With just over a week before the election, Oregon officials received their first big dump of ballots on Monday.
Elections offices statewide received nearly 160,000 ballots, the biggest daily total since Oct. 21 when the Secretary of State’s Office started tracking ballots. As of Monday, elections officials had received about 570,000 ballots, or just under 20% of registered voters. A quarter of registered Republicans have voted – nearly 190,000 people — and nearly a quarter of registered Democrats have turned in ballots – more than 240,000 people, state data shows.
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Turnout this year could be crucial to the results. Voters have key races to decide and several are highly competitive, including the three-way gubernatorial contest between Democrat Tina Kotek, Republican Christine Drazan and unaffiliated candidate Betsy Johnson. Three congressional races also could be tight, including for the 4th, 5th and 6th districts. Those results could influence the balance of power in the U.S. House.
Oregon voters are also deciding the makeup of the state’s next Legislature, which Democrats have dominated for years.
“There are a lot of close races, and they could be won very narrowly,” said John Horvick, senior vice president and an elections expert at Portland-based DHM Research. “Every vote matters. And though that’s a cliche, it really is true.”
The turnout so far has been a bit sluggish, Horvick said.
“Right now it looks like the turnout is a tick or two lower than what it has been in the past,” Horvick said.
Nevertheless, he expects the final turnout to largely mirror past elections.
“For the last 40 years, it’s basically been right around 70%,” Horvick said. “It’s really only varied by three percentage points.” Turnout in Oregon has stayed relatively flat over the years. (John Horvick/DHM Research)
A fairly high percentage of Republicans and Democrats tend to vote, according to the data. Horvick expects that to continue this year. Turnout among registered Republicans and Democrats has been fairly similar over the years. (John Horvick/DHM Research)
Oregon has nearly 3 million registered voters. Nearly one-quarter are Republicans, 34% are Democrats. This year, the ranks of nonaffiliated voters became the biggest bloc, surging to about 35% of registered voters. Horvick expects about 80% of registered Republicans and Democrats again to vote this year but he says perhaps 50% of nonaffiliated voters will cast ballots.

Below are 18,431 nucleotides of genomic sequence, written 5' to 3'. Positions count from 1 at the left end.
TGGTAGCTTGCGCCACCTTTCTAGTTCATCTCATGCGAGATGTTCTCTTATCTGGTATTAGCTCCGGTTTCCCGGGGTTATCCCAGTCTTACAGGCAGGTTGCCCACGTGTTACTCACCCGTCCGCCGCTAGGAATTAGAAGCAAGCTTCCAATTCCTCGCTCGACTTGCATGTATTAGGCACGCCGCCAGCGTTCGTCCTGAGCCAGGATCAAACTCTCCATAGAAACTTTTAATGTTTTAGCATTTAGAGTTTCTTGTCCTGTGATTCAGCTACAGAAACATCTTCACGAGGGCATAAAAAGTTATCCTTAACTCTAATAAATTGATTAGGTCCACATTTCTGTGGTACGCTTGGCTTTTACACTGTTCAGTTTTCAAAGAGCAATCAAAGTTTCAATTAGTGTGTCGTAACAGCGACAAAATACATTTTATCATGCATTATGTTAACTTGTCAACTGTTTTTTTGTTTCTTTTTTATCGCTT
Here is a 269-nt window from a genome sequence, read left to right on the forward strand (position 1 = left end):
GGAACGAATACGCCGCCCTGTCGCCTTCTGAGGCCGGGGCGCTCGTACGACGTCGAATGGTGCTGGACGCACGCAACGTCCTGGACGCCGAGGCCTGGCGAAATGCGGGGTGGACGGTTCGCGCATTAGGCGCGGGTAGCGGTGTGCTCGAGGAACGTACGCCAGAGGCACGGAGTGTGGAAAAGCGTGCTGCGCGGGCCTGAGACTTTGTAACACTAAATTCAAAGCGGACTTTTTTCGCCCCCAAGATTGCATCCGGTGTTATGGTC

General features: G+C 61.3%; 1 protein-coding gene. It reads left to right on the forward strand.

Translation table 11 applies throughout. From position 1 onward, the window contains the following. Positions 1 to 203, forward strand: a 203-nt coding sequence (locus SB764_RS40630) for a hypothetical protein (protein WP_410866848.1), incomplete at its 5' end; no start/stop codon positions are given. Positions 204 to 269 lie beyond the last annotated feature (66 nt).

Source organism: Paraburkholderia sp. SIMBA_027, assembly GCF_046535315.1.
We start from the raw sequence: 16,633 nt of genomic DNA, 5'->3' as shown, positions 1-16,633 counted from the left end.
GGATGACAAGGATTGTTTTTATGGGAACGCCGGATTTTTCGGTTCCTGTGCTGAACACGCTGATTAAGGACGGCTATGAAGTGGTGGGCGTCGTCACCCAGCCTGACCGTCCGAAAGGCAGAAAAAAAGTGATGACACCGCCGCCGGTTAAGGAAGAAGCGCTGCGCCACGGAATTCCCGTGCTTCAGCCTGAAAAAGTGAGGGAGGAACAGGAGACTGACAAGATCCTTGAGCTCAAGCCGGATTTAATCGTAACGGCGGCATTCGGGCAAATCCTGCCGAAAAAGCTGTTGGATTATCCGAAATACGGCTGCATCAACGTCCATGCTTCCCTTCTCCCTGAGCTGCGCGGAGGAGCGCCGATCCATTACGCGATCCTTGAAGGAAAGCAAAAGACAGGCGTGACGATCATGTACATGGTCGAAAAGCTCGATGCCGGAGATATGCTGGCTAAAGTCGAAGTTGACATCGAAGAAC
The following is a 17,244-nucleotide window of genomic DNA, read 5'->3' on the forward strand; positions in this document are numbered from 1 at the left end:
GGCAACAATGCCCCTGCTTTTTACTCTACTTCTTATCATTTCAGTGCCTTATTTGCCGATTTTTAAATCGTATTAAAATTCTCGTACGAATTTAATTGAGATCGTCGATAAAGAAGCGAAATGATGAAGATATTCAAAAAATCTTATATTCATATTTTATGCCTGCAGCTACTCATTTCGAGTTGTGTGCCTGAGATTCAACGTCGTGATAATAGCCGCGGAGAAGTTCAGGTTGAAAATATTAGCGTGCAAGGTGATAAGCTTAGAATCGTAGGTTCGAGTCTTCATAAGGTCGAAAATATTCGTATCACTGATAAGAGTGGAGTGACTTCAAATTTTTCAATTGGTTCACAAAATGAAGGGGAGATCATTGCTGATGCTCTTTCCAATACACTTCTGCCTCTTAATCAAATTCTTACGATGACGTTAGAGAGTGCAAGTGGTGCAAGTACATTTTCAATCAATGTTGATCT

The reason has to do with Oregon’s Motor Voter law, which took effect in 2016. Since then, state elections officials have registered anyone who’s obtained an Oregon driver’s license, identification card or had contact with Oregon DMV.
Many of those registered have never planned to vote, Horvick said.
“Motor Voter has increased primarily the number of people who are registered as nonaffiliated,” Horvick said. “It hasn’t made much of a dent in turnout.” Oregon’s Motor Voter law has registered hundreds of thousands of nonaffiliated voters. (John Horvick/DHM Research)
Both Horvick and Paul Manson, research director of the Early Voting Information Center at Reed College, said analyzing turnout and what it means will be difficult this year. Both urged caution in interpreting the data.
This is the first general election in which voters can procrastinate to Election Day. Under Oregon’s new postmark law, ballots postmarked Tuesday, Nov. 8 will get counted. So will those deposited in a drop box or elections office by 8 p.m. that day.
“The rules did change this time and past elections aren’t great guides,” Horvick said. “We have to wait and see voters do their thing.”
This is also the first general election since the pandemic and widespread restrictions. In 2020, which was a presidential election and an unusual year with the start of the pandemic, Democrats cast their ballots early, worried that then-President Donald Trump would direct the U.S. Post Office to slow service, Horvick said. Many Republicans voted on Election Day because the GOP warned voters not to count on vote-by-mail systems, he said.
And the issues this year don’t mirror those of the past, when the environment, education and land-use issues often dominated Oregon campaigns, Manson said.
“That’s not happening this year. It’s guns, abortion, houselessness, crime, the economy, Covid and maybe holding (Gov.) Kate Brown responsible for Covid closures,” Manson said. “This a referendum on Democrats nationally as well as in Oregon.”
Analysts expect Republicans to make gains in Congress and state government in reaction against President Joe Biden and other Democratic leaders. Brown is the least popular governor in the country, successive polls have shown.
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